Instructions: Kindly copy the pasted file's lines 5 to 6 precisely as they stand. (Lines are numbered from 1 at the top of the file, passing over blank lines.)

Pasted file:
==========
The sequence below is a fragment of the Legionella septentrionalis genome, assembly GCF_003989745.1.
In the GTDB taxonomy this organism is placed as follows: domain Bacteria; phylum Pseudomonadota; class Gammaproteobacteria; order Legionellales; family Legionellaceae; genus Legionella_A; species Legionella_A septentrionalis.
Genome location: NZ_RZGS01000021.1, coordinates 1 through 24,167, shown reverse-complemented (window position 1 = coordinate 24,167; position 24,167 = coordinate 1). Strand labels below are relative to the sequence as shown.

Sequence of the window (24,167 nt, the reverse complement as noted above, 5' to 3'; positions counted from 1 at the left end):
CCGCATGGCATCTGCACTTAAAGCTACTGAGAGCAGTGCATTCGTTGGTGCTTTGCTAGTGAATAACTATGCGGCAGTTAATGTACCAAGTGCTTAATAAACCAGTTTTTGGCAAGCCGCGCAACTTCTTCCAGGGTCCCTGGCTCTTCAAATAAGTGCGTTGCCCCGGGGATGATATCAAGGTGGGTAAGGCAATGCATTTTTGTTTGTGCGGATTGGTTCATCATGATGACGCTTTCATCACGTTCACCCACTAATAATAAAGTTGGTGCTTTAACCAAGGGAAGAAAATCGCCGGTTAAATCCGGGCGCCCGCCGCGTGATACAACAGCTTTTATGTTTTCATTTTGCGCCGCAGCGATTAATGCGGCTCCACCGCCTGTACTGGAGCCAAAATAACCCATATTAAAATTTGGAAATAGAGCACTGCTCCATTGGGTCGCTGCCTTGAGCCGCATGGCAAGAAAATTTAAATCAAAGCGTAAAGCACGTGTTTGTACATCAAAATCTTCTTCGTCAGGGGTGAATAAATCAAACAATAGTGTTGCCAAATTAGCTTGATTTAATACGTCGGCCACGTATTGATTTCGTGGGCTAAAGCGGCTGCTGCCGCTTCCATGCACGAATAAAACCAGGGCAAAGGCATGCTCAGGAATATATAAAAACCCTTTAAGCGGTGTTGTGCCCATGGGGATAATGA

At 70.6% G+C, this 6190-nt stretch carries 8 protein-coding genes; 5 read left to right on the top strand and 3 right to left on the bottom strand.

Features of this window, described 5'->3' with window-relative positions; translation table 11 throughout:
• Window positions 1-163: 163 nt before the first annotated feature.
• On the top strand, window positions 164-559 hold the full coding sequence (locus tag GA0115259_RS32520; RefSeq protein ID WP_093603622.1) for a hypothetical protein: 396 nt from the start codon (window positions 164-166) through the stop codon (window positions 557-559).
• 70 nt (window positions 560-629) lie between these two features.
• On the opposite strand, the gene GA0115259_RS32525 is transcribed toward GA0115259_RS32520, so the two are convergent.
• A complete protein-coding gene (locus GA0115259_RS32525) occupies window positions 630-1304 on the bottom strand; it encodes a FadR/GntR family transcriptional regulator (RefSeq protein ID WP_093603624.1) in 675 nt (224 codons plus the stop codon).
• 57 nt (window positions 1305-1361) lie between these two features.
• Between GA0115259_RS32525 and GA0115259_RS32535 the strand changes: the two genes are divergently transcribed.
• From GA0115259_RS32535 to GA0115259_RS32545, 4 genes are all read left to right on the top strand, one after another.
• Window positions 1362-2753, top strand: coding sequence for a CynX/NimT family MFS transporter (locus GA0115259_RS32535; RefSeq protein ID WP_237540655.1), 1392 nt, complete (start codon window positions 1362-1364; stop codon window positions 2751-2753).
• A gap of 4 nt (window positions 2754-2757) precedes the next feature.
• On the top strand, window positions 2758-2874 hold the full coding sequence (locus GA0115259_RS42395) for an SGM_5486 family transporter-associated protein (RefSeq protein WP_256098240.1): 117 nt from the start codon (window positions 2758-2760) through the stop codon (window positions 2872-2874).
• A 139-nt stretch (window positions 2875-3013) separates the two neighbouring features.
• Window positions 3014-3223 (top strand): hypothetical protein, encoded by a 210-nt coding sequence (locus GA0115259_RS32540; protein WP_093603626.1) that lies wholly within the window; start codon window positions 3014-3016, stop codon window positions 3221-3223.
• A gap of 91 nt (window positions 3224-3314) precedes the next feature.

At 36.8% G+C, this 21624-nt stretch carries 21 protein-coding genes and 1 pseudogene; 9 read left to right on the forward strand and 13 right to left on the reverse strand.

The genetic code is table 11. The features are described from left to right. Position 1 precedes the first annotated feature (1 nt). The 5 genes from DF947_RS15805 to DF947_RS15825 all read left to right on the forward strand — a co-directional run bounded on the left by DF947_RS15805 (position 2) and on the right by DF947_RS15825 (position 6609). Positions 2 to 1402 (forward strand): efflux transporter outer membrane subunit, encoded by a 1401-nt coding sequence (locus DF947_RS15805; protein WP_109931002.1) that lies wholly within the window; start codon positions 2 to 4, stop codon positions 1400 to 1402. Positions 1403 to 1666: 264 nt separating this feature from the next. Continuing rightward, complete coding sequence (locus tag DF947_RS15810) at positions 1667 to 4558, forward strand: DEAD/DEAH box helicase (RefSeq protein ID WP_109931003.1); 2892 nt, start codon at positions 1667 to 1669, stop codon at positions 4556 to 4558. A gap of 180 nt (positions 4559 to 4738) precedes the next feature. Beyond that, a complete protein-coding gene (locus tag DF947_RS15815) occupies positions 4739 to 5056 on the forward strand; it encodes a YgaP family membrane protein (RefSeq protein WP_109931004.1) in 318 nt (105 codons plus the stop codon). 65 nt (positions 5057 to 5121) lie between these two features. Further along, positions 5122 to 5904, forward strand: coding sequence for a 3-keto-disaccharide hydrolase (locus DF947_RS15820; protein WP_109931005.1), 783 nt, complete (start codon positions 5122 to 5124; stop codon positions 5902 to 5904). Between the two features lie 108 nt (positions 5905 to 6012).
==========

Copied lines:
CCGCATGGCATCTGCACTTAAAGCTACTGAGAGCAGTGCATTCGTTGGTGCTTTGCTAGTGAATAACTATGCGGCAGTTAATGTACCAAGTGCTTAATAAACCAGTTTTTGGCAAGCCGCGCAACTTCTTCCAGGGTCCCTGGCTCTTCAAATAAGTGCGTTGCCCCGGGGATGATATCAAGGTGGGTAAGGCAATGCATTTTTGTTTGTGCGGATTGGTTCATCATGATGACGCTTTCATCACGTTCACCCACTAATAATAAAGTTGGTGCTTTAACCAAGGGAAGAAAATCGCCGGTTAAATCCGGGCGCCCGCCGCGTGATACAACAGCTTTTATGTTTTCATTTTGCGCCGCAGCGATTAATGCGGCTCCACCGCCTGTACTGGAGCCAAAATAACCCATATTAAAATTTGGAAATAGAGCACTGCTCCATTGGGTCGCTGCCTTGAGCCGCATGGCAAGAAAATTTAAATCAAAGCGTAAAGCACGTGTTTGTACATCAAAATCTTCTTCGTCAGGGGTGAATAAATCAAACAATAGTGTTGCCAAATTAGCTTGATTTAATACGTCGGCCACGTATTGATTTCGTGGGCTAAAGCGGCTGCTGCCGCTTCCATGCACGAATAAAACCAGGGCAAAGGCATGCTCAGGAATATATAAAAACCCTTTAAGCGGTGTTGTGCCCATGGGGATAATGA

At 70.6% G+C, this 6190-nt stretch carries 8 protein-coding genes; 5 read left to right on the top strand and 3 right to left on the bottom strand.